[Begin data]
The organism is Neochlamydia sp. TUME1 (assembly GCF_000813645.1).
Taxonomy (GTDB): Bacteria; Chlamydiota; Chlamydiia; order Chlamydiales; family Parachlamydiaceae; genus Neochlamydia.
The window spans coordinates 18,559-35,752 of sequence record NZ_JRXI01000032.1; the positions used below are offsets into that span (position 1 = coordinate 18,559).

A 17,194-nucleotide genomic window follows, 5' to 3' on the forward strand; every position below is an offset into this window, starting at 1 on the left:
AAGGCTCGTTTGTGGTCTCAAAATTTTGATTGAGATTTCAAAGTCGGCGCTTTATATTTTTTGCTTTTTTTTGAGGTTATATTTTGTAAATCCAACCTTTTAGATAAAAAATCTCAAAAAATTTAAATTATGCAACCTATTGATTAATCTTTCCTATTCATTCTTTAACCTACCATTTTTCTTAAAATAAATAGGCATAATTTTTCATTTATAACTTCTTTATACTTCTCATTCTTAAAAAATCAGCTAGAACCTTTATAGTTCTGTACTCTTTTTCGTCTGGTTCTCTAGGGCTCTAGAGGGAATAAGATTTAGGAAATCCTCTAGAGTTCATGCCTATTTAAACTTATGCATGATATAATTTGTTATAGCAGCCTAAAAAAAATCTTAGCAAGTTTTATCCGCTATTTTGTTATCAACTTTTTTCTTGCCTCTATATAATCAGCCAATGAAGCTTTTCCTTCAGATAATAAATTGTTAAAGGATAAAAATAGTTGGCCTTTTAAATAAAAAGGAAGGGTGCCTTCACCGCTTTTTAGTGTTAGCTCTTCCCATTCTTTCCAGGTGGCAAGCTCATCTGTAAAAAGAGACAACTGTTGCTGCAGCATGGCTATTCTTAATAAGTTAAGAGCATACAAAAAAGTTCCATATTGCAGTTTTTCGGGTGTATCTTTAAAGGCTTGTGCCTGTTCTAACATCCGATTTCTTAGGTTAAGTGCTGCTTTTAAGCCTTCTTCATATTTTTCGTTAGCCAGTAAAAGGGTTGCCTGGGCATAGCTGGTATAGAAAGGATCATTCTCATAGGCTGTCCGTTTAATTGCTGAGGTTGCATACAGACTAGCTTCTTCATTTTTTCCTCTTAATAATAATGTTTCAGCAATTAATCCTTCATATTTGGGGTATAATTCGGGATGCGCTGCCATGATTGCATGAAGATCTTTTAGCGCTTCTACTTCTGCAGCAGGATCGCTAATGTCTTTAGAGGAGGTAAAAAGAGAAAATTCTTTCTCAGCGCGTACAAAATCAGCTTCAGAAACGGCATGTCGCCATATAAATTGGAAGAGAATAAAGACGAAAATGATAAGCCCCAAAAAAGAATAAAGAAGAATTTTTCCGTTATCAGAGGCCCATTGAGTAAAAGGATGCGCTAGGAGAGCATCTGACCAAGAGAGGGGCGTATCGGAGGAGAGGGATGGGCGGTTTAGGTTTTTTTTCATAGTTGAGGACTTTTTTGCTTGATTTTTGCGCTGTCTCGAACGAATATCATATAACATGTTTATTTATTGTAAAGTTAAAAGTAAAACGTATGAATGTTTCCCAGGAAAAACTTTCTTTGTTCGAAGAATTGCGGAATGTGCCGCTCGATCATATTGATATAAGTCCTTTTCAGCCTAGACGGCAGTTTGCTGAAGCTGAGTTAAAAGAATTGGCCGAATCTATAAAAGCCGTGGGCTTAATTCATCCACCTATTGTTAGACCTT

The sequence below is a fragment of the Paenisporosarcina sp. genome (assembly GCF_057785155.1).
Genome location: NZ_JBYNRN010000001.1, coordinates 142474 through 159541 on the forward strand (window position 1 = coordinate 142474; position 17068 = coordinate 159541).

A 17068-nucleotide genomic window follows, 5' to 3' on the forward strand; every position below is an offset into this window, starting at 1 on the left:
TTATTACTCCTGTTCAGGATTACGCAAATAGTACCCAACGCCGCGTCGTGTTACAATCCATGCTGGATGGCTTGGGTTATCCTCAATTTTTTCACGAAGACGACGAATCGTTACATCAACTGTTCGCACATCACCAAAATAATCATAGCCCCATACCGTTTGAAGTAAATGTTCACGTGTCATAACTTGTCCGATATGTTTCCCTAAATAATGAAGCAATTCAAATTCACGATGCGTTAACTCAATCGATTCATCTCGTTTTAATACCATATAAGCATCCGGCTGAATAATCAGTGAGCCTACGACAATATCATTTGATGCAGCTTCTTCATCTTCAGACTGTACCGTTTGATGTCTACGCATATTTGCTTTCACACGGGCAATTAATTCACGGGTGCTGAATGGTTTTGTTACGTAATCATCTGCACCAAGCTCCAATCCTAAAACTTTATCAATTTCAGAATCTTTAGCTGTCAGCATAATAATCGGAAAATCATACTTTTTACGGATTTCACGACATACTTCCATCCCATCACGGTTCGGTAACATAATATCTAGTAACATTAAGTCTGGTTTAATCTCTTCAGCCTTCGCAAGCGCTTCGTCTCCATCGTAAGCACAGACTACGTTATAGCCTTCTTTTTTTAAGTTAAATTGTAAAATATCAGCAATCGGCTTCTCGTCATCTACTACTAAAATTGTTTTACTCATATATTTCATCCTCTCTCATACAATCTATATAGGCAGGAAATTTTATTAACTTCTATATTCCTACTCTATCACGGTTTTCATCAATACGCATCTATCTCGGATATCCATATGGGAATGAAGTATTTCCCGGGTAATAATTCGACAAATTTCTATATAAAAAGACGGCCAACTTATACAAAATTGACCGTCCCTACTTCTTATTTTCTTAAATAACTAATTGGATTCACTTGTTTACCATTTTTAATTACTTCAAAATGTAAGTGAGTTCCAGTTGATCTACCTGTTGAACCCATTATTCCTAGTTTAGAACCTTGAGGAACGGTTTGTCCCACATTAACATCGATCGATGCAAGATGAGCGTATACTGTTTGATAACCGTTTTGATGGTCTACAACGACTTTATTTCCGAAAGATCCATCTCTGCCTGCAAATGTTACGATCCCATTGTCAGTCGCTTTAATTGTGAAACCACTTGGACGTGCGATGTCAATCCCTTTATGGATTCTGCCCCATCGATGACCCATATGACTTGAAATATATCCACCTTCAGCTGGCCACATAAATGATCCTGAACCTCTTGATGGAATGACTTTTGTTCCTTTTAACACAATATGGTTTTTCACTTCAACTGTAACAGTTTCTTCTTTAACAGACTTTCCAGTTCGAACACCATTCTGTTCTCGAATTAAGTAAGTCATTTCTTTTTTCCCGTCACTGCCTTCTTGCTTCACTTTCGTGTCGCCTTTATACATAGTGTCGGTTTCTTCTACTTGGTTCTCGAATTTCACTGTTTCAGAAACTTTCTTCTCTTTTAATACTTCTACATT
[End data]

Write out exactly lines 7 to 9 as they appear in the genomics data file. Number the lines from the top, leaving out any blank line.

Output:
Genome location: NZ_JBYNRN010000001.1, coordinates 142474 through 159541 on the forward strand (window position 1 = coordinate 142474; position 17068 = coordinate 159541).

A 17068-nucleotide genomic window follows, 5' to 3' on the forward strand; every position below is an offset into this window, starting at 1 on the left:
TTATTACTCCTGTTCAGGATTACGCAAATAGTACCCAACGCCGCGTCGTGTTACAATCCATGCTGGATGGCTTGGGTTATCCTCAATTTTTTCACGAAGACGACGAATCGTTACATCAACTGTTCGCACATCACCAAAATAATCATAGCCCCATACCGTTTGAAGTAAATGTTCACGTGTCATAACTTGTCCGATATGTTTCCCTAAATAATGAAGCAATTCAAATTCACGATGCGTTAACTCAATCGATTCATCTCGTTTTAATACCATATAAGCATCCGGCTGAATAATCAGTGAGCCTACGACAATATCATTTGATGCAGCTTCTTCATCTTCAGACTGTACCGTTTGATGTCTACGCATATTTGCTTTCACACGGGCAATTAATTCACGGGTGCTGAATGGTTTTGTTACGTAATCATCTGCACCAAGCTCCAATCCTAAAACTTTATCAATTTCAGAATCTTTAGCTGTCAGCATAATAATCGGAAAATCATACTTTTTACGGATTTCACGACATACTTCCATCCCATCACGGTTCGGTAACATAATATCTAGTAACATTAAGTCTGGTTTAATCTCTTCAGCCTTCGCAAGCGCTTCGTCTCCATCGTAAGCACAGACTACGTTATAGCCTTCTTTTTTTAAGTTAAATTGTAAAATATCAGCAATCGGCTTCTCGTCATCTACTACTAAAATTGTTTTACTCATATATTTCATCCTCTCTCATACAATCTATATAGGCAGGAAATTTTATTAACTTCTATATTCCTACTCTATCACGGTTTTCATCAATACGCATCTATCTCGGATATCCATATGGGAATGAAGTATTTCCCGGGTAATAATTCGACAAATTTCTATATAAAAAGACGGCCAACTTATACAAAATTGACCGTCCCTACTTCTTATTTTCTTAAATAACTAATTGGATTCACTTGTTTACCATTTTTAATTACTTCAAAATGTAAGTGAGTTCCAGTTGATCTACCTGTTGAACCCATTATTCCTAGTTTAGAACCTTGAGGAACGGTTTGTCCCACATTAACATCGATCGATGCAAGATGAGCGTATACTGTTTGATAACCGTTTTGATGGTCTACAACGACTTTATTTCCGAAAGATCCATCTCTGCCTGCAAATGTTACGATCCCATTGTCAGTCGCTTTAATTGTGAAACCACTTGGACGTGCGATGTCAATCCCTTTATGGATTCTGCCCCATCGATGACCCATATGACTTGAAATATATCCACCTTCAGCTGGCCACATAAATGATCCTGAACCTCTTGATGGAATGACTTTTGTTCCTTTTAACACAATATGGTTTTTCACTTCAACTGTAACAGTTTCTTCTTTAACAGACTTTCCAGTTCGAACACCATTCTGTTCTCGAATTAAGTAAGTCATTTCTTTTTTCCCGTCACTGCCTTCTTGCTTCACTTTCGTGTCGCCTTTATACATAGTGTCGGTTTCTTCTACTTGGTTCTCGAATTTCACTGTTTCAGAAACTTTCTTCTCTTTTAATACTTCTACATT